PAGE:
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Apple report reveals experimental new feature in next iPhone

Eight years after the first iPhone went on sale, Apple ramps up production on upcoming iPhones with Force Touch features, according to reports.

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Tim Cook talks about the iPhone 6 and iPhone 6 Plus during an Apple event in San Francisco.

Eric Risberg/AP/File

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Monday marks the eighth anniversary of the iPhone. On June 29, 2007, queues formed outside Apple stores – long lines of loyalists that have become a semiannual tradition for the company.

While the silhouette of the original iPhone closely matches that of the iPhone 6, Apple's first smart phone shows just how far the industry has come. Just two months out of the gate, the iPhone underwent a dramatic price drop from $600 to $400; today, the baseline iPhone 6 costs just $200. The first iPhone had no 3G service, never mind today's 4G LTE. It had no downloadable apps; Apple's App Store wouldn't open for another year. Its 3.5-inch screen had worse resolution than a VHS tape, nothing compared to the iPhone 6's 4.7-inch Retina screen that outclasses HD video.

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Now, reports suggest that Apple is ramping up production on another feature that, the company hopes, will soon feel indispensable. 

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Bloomberg reports the Apple's next iPhone will include "Force Touch," technology that senses and responds to how hard people tap the screen. Apple's upcoming smart phone models will reach full production as soon as next month, according to "people with knowledge of the matter."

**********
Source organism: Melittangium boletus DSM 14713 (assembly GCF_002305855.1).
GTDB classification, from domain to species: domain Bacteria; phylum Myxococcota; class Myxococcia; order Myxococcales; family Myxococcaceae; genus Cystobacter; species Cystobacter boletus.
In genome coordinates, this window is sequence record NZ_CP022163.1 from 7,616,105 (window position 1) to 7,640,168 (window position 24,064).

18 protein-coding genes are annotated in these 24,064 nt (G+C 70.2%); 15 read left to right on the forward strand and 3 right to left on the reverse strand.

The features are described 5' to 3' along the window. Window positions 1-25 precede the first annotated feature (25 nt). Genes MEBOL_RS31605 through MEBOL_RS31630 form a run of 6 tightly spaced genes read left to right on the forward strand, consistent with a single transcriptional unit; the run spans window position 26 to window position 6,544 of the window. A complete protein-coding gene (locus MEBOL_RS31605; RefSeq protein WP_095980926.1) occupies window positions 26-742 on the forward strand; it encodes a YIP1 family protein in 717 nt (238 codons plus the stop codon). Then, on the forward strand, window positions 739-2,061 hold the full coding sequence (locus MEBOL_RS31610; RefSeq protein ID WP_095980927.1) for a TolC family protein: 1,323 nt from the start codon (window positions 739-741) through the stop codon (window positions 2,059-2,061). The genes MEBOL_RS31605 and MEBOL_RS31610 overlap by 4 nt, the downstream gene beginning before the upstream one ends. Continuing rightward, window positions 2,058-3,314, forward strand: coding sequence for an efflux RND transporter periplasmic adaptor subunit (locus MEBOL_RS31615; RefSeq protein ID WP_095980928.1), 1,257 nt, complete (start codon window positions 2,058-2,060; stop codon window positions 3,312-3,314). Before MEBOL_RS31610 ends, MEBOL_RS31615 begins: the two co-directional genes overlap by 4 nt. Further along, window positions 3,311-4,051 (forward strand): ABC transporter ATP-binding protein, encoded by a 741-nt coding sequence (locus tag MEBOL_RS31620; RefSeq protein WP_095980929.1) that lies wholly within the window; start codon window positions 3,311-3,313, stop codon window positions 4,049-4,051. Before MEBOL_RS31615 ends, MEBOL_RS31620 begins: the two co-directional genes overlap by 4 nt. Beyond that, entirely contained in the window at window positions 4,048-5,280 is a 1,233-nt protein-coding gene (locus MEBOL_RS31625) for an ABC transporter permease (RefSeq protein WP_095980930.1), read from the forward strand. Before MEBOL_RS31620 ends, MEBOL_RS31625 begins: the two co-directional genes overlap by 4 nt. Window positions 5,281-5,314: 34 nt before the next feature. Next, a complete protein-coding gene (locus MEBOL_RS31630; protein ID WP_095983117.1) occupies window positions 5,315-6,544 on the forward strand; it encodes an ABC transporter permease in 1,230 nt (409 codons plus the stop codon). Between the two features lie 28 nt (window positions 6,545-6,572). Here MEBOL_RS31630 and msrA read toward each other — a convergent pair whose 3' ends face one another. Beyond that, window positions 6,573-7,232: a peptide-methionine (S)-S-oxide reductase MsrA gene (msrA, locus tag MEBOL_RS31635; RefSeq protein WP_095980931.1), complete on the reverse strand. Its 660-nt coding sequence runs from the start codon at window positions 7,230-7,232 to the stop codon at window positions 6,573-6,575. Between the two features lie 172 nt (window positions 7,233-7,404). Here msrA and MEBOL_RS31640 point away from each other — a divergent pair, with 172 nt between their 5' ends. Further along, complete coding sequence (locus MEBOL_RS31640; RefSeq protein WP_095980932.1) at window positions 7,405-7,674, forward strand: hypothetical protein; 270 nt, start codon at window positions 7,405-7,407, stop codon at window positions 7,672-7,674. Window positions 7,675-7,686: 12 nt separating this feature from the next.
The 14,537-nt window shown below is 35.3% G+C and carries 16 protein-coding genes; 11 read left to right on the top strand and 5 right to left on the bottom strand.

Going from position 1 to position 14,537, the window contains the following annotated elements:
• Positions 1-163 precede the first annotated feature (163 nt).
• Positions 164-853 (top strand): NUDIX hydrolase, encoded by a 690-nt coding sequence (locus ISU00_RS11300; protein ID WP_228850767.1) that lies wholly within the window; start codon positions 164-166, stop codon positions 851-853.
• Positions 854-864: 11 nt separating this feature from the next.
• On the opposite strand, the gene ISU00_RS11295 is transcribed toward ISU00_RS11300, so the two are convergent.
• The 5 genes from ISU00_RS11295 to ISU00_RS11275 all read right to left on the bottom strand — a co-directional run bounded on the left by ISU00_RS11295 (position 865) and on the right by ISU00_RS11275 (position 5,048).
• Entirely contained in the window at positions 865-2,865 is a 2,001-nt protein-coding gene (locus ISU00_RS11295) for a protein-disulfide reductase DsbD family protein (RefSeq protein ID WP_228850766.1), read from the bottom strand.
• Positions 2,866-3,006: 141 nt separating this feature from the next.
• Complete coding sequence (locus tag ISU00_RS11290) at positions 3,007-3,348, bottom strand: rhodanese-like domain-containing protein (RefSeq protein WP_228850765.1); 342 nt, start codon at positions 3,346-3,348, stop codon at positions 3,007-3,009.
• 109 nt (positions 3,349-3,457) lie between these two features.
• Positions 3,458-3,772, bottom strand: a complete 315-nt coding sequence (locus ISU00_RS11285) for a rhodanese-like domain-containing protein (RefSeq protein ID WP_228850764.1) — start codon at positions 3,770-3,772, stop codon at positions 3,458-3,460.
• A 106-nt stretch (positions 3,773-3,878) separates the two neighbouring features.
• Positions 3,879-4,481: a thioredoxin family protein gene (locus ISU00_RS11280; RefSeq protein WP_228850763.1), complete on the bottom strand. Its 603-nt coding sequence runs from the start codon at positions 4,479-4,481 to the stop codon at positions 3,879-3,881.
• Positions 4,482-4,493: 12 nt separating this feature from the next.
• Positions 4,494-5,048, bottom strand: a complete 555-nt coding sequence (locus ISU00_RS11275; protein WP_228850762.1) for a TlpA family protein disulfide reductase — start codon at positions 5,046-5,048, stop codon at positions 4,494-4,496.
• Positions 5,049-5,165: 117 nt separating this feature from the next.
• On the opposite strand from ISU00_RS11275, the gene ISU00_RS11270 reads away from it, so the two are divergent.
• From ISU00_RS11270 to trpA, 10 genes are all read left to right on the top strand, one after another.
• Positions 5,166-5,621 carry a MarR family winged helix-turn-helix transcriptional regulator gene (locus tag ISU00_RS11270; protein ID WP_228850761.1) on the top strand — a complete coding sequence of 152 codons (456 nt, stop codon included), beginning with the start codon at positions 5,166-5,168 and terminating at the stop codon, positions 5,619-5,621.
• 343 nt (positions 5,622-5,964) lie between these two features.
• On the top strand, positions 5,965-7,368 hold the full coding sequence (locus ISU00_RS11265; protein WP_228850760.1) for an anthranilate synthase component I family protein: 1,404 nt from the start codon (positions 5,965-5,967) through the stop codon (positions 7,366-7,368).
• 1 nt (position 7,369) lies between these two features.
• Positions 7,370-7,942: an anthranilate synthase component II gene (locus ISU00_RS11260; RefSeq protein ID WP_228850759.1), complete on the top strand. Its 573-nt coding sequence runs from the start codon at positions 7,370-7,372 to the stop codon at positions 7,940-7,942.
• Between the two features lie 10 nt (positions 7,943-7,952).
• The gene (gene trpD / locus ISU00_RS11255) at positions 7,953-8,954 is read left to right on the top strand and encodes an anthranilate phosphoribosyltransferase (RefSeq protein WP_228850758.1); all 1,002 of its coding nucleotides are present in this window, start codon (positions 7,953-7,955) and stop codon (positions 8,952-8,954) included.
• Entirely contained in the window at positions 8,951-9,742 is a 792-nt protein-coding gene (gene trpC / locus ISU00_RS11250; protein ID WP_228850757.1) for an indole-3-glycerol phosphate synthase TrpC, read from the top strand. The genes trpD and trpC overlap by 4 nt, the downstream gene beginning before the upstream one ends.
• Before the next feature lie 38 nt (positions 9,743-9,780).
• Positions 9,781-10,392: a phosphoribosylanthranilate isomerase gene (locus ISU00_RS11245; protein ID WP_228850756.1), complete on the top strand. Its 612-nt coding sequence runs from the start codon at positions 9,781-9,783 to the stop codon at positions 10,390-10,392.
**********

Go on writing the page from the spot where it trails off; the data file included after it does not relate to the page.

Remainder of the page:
Just as with "apps" and "Retina" screens, Apple has seeded Force Touch features across its various devices. The company debuted the term with the Apple Watch and later brought it to the latest MacBook. By distinguishing between heavy and light taps, apps can quickly react or serve up new information. For example, a soft nudge on the new MacBook's track pad acts as a normal click, while a strong push can bring up definitions of words or previews of documents. 

Apple has worked for two years to develop Force Touch, and to create the global supply chain necessary to put the new technology into hundreds of millions of devices. The new form of touch sensitivity could help keep Apple ahead of rivals such as Samsung, whose smart phones use eye-tracking, curved screens, and other features unavailable in Apple devices. After three years of Samsung outselling Apple worldwide, the California company recently seized the title for itself, topping 61 million phone sales over the last quarter.